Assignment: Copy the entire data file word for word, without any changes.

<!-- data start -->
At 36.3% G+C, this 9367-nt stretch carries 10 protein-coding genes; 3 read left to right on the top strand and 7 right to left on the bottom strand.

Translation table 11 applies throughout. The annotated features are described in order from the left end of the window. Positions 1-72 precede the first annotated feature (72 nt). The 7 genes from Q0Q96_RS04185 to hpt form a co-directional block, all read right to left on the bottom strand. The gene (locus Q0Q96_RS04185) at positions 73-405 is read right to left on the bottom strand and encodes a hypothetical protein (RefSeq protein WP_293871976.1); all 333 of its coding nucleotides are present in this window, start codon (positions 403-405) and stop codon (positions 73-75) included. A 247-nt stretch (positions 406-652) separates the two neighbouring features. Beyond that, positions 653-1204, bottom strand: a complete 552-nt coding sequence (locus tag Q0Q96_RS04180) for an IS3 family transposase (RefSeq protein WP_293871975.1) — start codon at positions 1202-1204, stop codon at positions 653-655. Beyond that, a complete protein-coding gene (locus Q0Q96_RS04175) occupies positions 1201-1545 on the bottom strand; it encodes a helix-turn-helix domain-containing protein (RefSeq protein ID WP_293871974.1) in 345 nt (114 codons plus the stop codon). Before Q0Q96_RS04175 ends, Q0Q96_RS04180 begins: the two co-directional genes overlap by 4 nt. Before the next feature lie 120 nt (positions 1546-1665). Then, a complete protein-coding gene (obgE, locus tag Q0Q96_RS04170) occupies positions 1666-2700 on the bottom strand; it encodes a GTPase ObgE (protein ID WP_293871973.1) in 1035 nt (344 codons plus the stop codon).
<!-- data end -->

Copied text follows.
At 36.3% G+C, this 9367-nt stretch carries 10 protein-coding genes; 3 read left to right on the top strand and 7 right to left on the bottom strand.

Translation table 11 applies throughout. The annotated features are described in order from the left end of the window. Positions 1-72 precede the first annotated feature (72 nt). The 7 genes from Q0Q96_RS04185 to hpt form a co-directional block, all read right to left on the bottom strand. The gene (locus Q0Q96_RS04185) at positions 73-405 is read right to left on the bottom strand and encodes a hypothetical protein (RefSeq protein WP_293871976.1); all 333 of its coding nucleotides are present in this window, start codon (positions 403-405) and stop codon (positions 73-75) included. A 247-nt stretch (positions 406-652) separates the two neighbouring features. Beyond that, positions 653-1204, bottom strand: a complete 552-nt coding sequence (locus tag Q0Q96_RS04180) for an IS3 family transposase (RefSeq protein WP_293871975.1) — start codon at positions 1202-1204, stop codon at positions 653-655. Beyond that, a complete protein-coding gene (locus Q0Q96_RS04175) occupies positions 1201-1545 on the bottom strand; it encodes a helix-turn-helix domain-containing protein (RefSeq protein ID WP_293871974.1) in 345 nt (114 codons plus the stop codon). Before Q0Q96_RS04175 ends, Q0Q96_RS04180 begins: the two co-directional genes overlap by 4 nt. Before the next feature lie 120 nt (positions 1546-1665). Then, a complete protein-coding gene (obgE, locus tag Q0Q96_RS04170) occupies positions 1666-2700 on the bottom strand; it encodes a GTPase ObgE (protein ID WP_293871973.1) in 1035 nt (344 codons plus the stop codon).